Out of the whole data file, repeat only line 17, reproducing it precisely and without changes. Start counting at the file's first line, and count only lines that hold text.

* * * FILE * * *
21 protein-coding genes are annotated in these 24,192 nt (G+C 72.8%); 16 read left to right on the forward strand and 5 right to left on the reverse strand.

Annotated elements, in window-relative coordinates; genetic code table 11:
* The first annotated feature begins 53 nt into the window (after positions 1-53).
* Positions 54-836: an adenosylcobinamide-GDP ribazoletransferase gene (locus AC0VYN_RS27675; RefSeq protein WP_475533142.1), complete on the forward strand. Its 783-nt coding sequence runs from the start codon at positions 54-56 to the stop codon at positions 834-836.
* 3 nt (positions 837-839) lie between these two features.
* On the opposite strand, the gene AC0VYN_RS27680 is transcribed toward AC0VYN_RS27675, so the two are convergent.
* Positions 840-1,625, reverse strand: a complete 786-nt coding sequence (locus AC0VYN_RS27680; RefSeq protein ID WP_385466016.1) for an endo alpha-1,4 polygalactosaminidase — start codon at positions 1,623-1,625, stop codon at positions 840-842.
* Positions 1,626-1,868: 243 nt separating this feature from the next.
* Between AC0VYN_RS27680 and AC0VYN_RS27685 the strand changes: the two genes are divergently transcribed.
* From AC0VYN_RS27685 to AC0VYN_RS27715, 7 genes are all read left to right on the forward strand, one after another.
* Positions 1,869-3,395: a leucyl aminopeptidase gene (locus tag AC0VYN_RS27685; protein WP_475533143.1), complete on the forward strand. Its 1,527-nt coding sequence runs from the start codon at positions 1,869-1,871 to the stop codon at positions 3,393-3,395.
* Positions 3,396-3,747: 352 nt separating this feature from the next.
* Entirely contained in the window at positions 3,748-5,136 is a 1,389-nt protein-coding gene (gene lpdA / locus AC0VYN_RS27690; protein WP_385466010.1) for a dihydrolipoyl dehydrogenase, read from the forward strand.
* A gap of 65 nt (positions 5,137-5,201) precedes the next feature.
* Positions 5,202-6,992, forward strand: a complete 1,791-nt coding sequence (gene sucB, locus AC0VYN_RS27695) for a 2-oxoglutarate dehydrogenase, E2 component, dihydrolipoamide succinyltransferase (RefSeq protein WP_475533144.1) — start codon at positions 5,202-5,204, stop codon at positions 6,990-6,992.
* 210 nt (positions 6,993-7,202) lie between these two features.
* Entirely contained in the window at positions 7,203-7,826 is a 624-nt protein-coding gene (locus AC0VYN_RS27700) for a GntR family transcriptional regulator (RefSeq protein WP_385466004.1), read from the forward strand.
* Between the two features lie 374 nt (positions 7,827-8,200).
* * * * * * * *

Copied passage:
* Entirely contained in the window at positions 7,203-7,826 is a 624-nt protein-coding gene (locus AC0VYN_RS27700) for a GntR family transcriptional regulator (RefSeq protein WP_385466004.1), read from the forward strand.